“They ripped that off of us. We didn’t call it ‘art,’ we called it ‘comfortable,’ ” joked Leonti, Director of Tourism at the Sacramento Convention &Visitors Bureau.
He and his then college-aged friends’ solution to their ownership of an overabundance of sofas was to create back-row seating by placing one couch on a sturdy coffee table.
The setup “was great for video games and watching football,” Leonti said.
Page takes what Leonti and surely others stumbled upon to the next level with 40 reclaimed couches on a tiered platform stretching 15 feet high.
“He wants sculpture that can be experienced architecturally – where an individual can touch it, move through it, climb on it, etc,” reads the exhibition notes on couchbleachers. “Couchbleachers are accessible to audiences as both art and functional object.”
In that spirit, the couchbleachers are meant to be climbed upon and used. Verge, which is both a gallery and artist’s space, is offering an array of programs utilizing the space.
About 600 people used all five rows of sofas during the Jan. 10 opening reception. On Friday, a dozen people got comfortable for the Friday Lunch Hour Movie showing “Die Hard.” Upcoming couchbleacher programming includes: Stories on Stage Presents Tobias Wolff, Jan. 30 at 7 p.m.; Feral Art in Sacramento: Bill Burg on the History of Art in the Region, Feb. 4 at 6:30 p.m.; and 2nd Saturday Kiss-In on Feb. 14 at 6 p.m..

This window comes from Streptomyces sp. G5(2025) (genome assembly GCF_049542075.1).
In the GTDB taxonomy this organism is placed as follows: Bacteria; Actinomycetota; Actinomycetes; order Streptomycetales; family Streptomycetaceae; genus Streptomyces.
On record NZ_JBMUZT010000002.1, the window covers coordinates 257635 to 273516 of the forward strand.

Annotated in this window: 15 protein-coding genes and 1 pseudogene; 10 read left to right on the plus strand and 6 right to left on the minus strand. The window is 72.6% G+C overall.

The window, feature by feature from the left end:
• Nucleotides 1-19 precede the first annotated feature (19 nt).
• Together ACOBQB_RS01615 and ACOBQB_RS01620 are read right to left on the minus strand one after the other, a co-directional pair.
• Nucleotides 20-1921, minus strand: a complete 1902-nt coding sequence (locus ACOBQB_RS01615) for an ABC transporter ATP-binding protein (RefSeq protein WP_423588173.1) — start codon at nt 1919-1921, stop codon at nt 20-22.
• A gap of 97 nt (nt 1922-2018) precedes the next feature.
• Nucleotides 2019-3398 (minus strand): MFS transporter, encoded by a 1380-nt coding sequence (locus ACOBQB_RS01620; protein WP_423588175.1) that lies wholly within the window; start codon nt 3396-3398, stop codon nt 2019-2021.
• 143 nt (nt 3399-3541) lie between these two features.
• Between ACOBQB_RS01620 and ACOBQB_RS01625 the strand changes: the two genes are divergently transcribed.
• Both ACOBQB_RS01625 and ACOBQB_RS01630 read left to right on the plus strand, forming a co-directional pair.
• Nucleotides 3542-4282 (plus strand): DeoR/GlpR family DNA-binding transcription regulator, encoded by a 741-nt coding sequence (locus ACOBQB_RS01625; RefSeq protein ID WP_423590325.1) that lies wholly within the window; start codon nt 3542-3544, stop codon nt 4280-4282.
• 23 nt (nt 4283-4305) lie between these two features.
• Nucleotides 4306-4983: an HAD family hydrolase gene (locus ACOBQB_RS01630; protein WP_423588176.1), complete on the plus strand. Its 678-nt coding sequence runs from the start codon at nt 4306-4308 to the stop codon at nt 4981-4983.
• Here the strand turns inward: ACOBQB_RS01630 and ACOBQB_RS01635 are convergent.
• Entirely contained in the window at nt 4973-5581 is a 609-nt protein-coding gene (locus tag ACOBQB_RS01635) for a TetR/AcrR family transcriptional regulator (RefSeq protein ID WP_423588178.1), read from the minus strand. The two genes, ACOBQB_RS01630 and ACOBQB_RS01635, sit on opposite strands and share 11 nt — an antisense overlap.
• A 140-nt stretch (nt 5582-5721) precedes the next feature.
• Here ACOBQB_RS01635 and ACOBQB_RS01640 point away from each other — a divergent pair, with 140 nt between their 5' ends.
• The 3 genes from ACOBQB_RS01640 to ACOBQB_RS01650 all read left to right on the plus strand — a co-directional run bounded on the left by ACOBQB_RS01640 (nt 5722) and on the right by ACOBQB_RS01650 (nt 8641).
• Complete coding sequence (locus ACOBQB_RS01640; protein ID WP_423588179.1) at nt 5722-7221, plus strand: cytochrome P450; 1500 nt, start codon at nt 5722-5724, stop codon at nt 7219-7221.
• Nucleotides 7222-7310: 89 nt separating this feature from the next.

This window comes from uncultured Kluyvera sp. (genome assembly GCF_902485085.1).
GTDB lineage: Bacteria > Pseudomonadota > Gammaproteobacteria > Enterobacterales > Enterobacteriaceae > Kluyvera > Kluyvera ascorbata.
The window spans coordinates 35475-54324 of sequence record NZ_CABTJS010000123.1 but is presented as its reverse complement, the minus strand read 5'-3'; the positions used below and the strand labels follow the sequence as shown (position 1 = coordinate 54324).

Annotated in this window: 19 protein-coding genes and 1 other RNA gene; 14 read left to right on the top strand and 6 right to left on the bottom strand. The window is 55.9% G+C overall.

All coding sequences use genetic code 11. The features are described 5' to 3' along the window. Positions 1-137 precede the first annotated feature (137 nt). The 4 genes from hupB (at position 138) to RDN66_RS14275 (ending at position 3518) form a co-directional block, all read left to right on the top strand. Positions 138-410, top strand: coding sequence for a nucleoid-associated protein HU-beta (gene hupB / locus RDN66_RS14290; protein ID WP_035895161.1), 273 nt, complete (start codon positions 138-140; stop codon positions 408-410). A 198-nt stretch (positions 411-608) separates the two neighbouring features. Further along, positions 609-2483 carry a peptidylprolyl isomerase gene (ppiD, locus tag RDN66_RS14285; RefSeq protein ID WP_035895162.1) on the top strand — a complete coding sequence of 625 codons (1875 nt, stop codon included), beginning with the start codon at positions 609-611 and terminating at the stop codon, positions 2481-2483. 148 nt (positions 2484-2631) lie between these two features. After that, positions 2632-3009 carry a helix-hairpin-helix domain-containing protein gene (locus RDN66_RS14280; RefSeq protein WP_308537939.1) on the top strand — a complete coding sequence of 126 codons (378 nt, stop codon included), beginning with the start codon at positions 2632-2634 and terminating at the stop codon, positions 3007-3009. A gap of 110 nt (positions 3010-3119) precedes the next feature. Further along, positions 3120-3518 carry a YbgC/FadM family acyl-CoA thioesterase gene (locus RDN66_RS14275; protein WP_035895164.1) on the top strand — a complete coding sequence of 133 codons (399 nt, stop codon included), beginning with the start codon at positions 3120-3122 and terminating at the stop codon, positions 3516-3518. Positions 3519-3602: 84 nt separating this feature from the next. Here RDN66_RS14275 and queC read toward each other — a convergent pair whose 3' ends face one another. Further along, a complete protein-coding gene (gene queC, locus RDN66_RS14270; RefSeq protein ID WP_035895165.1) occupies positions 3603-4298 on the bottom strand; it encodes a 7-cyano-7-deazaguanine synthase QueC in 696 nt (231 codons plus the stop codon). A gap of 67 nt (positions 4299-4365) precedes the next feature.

“Forty is a lot of couches,” said Liv Moe, executive director of Verge, located at 625 S Street. “It’s just like bleachers, pretty much.”
The majority of the couches were donated by people in the community, with seven or so picked up at second-hand stores, Moe said.
Moe said she was attracted to Page, a Los Angeles-based artist, because of his knack for creating work that activates a space.
Quirky is one way to describe Page’s work. Examples include: “untitled: rug,” slabs of poured concrete on found couch cushions; “landscapetheater,” an above/below ground theater built into the desert sands; “gravel studio,” in which he filled the floor of his studio space with rocks, and “#nodoors,” a collection of photographs other motorists took of him driving his 1996 Toyota Corolla after removing the front doors.
Sacramento artist Alexandra Penny Booze offered emphatic praise of the installation Friday.
“This is the future of America,” she said. Booze said she doesn’t watch television, but this would make even the Super Bowl better. “This is what the bleachers of the future will be like.”
Call The Bee’s Ed Fletcher, (916) 321-1269. Follow him on Twitter @NewsFletch.